Monday, February 6, 2023

The Great Cloud of Witnesses

St. Francis of Assisi
Fr. Lawrence Jagdfeld, O.F.M.

St. Francis of Assisi

October 4

St. Francis (1181-1226) was born in Assisi, Italy, to a wealthy cloth merchant. He was a spoiled child given to pleasure, fine dress, liberal spending, and worldliness. Handsome and courteous, he was a favorite among the nobility. As a chivalrous young knight he took part in a battle between the Italian city-states and became a prisoner of war in Perugia. After his release he became seriously ill, and while reflecting on his wanton life he had a profound conversion experience. He gave up his frivolous life, cut off his family ties, and embraced a life of extreme penance and poverty in such a dramatic manner that it caused many to think he had gone mad. While praying before a crucifix in the church of San Damiano in Assisi he received his call from Christ to rebuild his Church, which had fallen into ruin. St. Francis followed Christ in a radical manner by patterning his new rule of life after the example of the Apostles in the most literal way possible; he dressed himself as a poor peasant, worked odd jobs for food, and went through the countryside preaching repentance, love of Jesus, and peace. His religious enthusiasm attracted followers, and with these he founded the Order of Friars Minor and the Poor Clares. His Order was approved by the Holy See in 1210 and it grew rapidly. Two years before his death he became the first known saint to receive the stigmata. His holiness was so widely attested that two years after his death the Church proclaimed him a saint. St. Francis of Assisi is the patron of peace, ecology, the environment, animals, Italy, merchants, and families. His feast day is October 4th.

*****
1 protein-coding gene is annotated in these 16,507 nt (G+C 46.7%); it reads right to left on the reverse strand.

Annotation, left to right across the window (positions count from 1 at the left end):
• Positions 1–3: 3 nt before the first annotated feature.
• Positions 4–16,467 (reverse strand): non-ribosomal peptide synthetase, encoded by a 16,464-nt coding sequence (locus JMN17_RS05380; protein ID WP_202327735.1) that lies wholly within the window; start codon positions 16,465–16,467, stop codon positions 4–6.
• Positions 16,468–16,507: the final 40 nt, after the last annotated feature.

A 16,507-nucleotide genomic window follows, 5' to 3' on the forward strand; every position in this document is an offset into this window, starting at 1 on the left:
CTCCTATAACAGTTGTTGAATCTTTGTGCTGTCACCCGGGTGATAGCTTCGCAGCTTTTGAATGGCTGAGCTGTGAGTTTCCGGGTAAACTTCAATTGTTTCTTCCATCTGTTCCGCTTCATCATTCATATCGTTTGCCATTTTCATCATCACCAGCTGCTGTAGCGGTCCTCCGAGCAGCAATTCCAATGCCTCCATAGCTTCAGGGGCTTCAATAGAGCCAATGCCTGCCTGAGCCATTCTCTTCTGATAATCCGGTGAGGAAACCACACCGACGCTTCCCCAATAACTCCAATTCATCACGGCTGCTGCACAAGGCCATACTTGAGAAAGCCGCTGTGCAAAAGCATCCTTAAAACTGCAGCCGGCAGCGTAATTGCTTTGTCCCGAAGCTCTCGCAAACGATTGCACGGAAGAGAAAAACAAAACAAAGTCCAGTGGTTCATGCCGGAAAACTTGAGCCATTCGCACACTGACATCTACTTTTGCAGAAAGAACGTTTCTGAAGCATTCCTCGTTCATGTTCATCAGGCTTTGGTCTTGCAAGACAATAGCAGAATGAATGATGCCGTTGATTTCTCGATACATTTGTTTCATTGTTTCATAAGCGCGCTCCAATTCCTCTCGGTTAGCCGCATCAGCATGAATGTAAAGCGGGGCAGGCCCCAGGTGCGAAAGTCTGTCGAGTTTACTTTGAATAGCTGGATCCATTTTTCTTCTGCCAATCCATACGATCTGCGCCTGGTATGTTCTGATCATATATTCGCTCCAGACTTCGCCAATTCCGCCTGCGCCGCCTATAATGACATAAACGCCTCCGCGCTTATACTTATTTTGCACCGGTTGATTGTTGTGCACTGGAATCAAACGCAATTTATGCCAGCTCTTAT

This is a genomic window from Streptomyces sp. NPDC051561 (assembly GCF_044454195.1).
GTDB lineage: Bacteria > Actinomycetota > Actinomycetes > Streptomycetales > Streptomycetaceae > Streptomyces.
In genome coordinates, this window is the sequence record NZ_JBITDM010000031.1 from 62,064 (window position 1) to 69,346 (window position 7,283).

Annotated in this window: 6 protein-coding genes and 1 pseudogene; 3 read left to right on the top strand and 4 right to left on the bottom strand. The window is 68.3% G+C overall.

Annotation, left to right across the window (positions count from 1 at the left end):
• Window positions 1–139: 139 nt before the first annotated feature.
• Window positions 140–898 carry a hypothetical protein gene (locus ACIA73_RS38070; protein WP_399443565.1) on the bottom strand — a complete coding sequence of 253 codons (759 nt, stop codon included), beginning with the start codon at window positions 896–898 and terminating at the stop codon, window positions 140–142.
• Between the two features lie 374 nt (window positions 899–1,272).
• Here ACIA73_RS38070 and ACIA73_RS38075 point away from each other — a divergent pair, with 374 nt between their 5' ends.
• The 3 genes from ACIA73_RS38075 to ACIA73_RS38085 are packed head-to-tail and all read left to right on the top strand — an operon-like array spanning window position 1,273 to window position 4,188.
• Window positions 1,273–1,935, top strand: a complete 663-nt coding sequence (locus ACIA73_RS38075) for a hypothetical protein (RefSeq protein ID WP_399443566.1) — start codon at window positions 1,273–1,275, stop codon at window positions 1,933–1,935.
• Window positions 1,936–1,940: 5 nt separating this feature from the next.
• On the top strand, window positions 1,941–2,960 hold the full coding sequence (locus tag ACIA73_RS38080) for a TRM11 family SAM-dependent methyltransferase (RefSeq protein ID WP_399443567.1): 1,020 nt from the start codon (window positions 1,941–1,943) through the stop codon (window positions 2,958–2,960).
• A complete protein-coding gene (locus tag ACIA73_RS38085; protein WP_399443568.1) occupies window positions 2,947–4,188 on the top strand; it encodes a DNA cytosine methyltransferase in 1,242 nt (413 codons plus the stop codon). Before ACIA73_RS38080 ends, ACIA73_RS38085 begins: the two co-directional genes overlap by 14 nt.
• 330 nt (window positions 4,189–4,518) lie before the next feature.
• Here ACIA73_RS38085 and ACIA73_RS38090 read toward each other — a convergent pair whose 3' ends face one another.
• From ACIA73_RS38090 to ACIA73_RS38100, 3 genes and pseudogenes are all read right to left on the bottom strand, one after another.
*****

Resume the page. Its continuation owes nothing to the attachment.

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Martyred Family of Constantinople January 26 Saint Mary and Saint Xenophon were married and the parents of Saint John and Saint Arcadius. Theirs was a wealthy family of Senatorial rank in 5th century imperial Constantinople, but were known as a Christians who lived simple lives. To give their sons a good education, Xenophon and Mary sent them to university in Beirut, Phoenicia. However, their ship wrecked, there was no communication from them, and the couple assumed, naturally, that the young men had died at sea. In reality, John and Arcadius had survived and decided that instead of continuing to Beirut, they were going to follow a calling to religious life and became monks, eventually living in a monastery in Jerusalem. Years later, Mary and Xenophon made a pilgrimage to Jerusalem - where they encountered their sons. Grateful to have their family re-united, and taking it as a sign, Xenophon and Mary gave up their positions in society in Constantinople, and lived the rest of their lives as a monk and anchoress. in Jerusalem. A few years later, the entire family was martyred together.
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